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Råbjerg Mile – the largest migrating dune in Northern Europe

Tiny desert in north Jutland

A day in Råbjerg Mile, almost makes you feel you are taking a stroll through the desert, when you walk through the beautiful landscape that is Europe’s northernmost migrating coastal dune. From the highest point of the dune, you have a fantastic panoramic view over the entire surrounding landscape, with Skagen visible in the Horizon. Råbjerg Mile moves with a speed of approximately 15 meters per year and has moved around 1.5 kilometres further east over in the last 110 years. Click here for more information.

Featured Holiday homes near the Råbjerg Mile

Denmark’s largest migrating dune

Råbjerg Mile is the largest migrating dune in Denmark, and in fact in all of northern Europe. The Dune is located a short 15 minute drive south of Skagen, in close proximity of the Bunken Klitplantage. The Dune stretches over an area off approximately 100 acres (1.000.000 m²) and contains around 3.5 Million cubic meters of sand slowly making its way towards Skagen. An estimation predicts, that the dune will Block the main Road in and out of Skagen within the next 100-200 years. Trees and other stuff covered by the dune, usually shows up again after forty years, the time it takes the dune to pass an obstacle.

The History of Råbjerg Mile

Throughout a large part of the 16th and 17th century the region around Skagen, as well as many other places along the Danish west coast, were plagued by drifting sand. The result of these sand drifts was one enormous Dune, which today is known as Råbjerg Mile, that slowly moved across the land.

The dune has brought a great deal of destruction in the cause of its lifetime and has destroyed large parts of the farmland as well as buried roads and chased the local residents out of their homes. Den Tilsandede Kirke (The Sandburied Church) still stands as a memento of a time where many houses and farmsteads disappeared under the sand. In the end of the 19th century the Danish state accepted responsibility for the region and promised to improve the infrastructure. What followed was a successful attempt to reforest the area, in order to hinder the continuous drifting of the sands, as well as the establishment of a railway line and a road from Aalbæk to Skagen.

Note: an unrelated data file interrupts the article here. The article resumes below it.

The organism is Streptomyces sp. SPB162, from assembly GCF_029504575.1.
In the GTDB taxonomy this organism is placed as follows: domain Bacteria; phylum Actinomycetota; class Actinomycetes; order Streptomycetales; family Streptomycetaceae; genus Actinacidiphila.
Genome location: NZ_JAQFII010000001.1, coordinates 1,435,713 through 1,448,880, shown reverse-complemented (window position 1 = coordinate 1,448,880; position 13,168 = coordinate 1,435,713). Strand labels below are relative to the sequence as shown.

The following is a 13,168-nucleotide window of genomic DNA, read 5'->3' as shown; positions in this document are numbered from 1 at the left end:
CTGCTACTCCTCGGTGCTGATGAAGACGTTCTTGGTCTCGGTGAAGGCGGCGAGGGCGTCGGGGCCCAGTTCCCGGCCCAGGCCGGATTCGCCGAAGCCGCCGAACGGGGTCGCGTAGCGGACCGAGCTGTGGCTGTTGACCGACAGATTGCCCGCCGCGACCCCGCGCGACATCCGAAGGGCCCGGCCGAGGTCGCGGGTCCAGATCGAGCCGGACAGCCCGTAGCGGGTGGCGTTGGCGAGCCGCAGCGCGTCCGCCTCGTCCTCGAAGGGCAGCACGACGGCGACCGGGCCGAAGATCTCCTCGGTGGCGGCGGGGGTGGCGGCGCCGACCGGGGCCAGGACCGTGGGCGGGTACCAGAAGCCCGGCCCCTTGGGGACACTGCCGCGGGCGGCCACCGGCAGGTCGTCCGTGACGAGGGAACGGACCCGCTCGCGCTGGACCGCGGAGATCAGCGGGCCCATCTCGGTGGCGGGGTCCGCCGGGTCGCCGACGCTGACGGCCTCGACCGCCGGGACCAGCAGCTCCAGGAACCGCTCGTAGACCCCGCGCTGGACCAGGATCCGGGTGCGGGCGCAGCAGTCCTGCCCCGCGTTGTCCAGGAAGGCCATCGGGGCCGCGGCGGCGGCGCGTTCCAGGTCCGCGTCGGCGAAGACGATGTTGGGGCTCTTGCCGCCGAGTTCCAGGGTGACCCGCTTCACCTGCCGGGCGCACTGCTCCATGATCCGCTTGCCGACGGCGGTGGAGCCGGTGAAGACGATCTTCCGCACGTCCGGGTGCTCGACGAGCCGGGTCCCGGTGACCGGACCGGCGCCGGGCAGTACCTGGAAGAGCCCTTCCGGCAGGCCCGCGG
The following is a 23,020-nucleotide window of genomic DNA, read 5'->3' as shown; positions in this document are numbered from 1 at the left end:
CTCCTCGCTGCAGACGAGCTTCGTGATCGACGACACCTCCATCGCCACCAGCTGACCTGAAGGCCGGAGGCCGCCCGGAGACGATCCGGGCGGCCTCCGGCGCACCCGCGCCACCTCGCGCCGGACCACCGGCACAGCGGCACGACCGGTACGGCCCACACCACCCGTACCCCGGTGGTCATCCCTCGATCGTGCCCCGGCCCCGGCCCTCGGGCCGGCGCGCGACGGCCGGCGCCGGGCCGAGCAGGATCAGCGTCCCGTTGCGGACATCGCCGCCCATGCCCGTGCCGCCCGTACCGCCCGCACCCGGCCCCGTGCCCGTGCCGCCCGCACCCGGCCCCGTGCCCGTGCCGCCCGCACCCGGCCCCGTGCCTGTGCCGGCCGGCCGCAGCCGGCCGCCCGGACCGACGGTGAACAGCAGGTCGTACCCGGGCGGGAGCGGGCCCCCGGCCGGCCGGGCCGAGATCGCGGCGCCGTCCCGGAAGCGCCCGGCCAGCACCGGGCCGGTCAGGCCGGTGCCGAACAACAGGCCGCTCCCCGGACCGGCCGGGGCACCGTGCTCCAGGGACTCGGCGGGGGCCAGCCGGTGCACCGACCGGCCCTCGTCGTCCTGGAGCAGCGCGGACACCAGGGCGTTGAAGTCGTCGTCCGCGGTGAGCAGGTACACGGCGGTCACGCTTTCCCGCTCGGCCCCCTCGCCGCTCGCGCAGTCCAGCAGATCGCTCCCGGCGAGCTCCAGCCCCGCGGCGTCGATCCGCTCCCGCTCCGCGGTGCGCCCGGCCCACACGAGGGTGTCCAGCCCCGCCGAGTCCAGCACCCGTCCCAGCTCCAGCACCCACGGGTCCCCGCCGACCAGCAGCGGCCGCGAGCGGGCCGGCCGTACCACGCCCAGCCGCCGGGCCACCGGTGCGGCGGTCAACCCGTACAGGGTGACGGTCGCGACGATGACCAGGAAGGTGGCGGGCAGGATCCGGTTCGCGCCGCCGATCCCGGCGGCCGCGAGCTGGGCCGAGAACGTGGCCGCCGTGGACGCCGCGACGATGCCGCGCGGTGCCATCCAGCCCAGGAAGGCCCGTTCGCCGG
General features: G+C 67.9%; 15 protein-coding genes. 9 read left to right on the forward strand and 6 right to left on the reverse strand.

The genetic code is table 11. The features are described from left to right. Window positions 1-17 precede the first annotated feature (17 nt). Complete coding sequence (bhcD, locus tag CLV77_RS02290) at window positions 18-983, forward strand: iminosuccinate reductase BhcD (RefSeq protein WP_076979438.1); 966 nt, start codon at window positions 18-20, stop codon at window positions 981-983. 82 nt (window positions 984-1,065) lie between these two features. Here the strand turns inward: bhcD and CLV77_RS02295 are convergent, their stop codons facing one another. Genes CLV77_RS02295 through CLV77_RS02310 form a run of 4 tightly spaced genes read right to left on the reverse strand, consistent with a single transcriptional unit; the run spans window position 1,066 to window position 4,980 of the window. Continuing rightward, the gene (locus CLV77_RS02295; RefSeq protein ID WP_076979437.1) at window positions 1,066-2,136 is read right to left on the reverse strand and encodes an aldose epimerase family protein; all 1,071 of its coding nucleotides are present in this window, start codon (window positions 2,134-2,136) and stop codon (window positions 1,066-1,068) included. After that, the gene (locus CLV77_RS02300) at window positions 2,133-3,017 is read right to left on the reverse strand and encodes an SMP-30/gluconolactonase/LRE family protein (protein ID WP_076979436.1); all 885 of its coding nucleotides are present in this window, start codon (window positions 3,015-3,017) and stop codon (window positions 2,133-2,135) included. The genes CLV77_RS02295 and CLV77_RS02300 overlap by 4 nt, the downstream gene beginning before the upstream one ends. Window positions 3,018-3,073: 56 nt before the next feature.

The following map gives you an overview of the Dune and its path of destruction. 

Hiking in the Danish desert

Thanks to the varying nature in the region around Råbjerg Mile, hiking trips can feel like a true adventure. However, caution is advised as quicksand is a possible danger. Click here for more information.

The big Kite-day in Raabjerg Mile

Råbjerg Mile offers a lot of activities for the entire family. Due to the constant wind in Northern Jutland it is always possible to fly kites. Once a year, in August, the great kite day takes place, and you will be able build your very own kite, and let it fly. Click here for more information.

Råbjerg Mile

One of the main attractions at the Top of Denmark is undoubtedly Råbjerg Mile. Hiking on this migrating dune is truly a treat for both body and soul. Come here early in the morning in low season, and you can almost hear how the sand absorbs all sounds - the stillness is amazing. On windy days you can hear the sand whistling on its way over the dune.

From Råbjerg Mile you have a fantastic view over the Top of Denmark, with Skagen town on the horizon.

Råbjerg Mile emerged at the west coast, facing the North Sea, about 300 years ago. Since then, the wind has moved the dune eastwards across the Top of Denmark at a speed of 15-20 metres per year.

 

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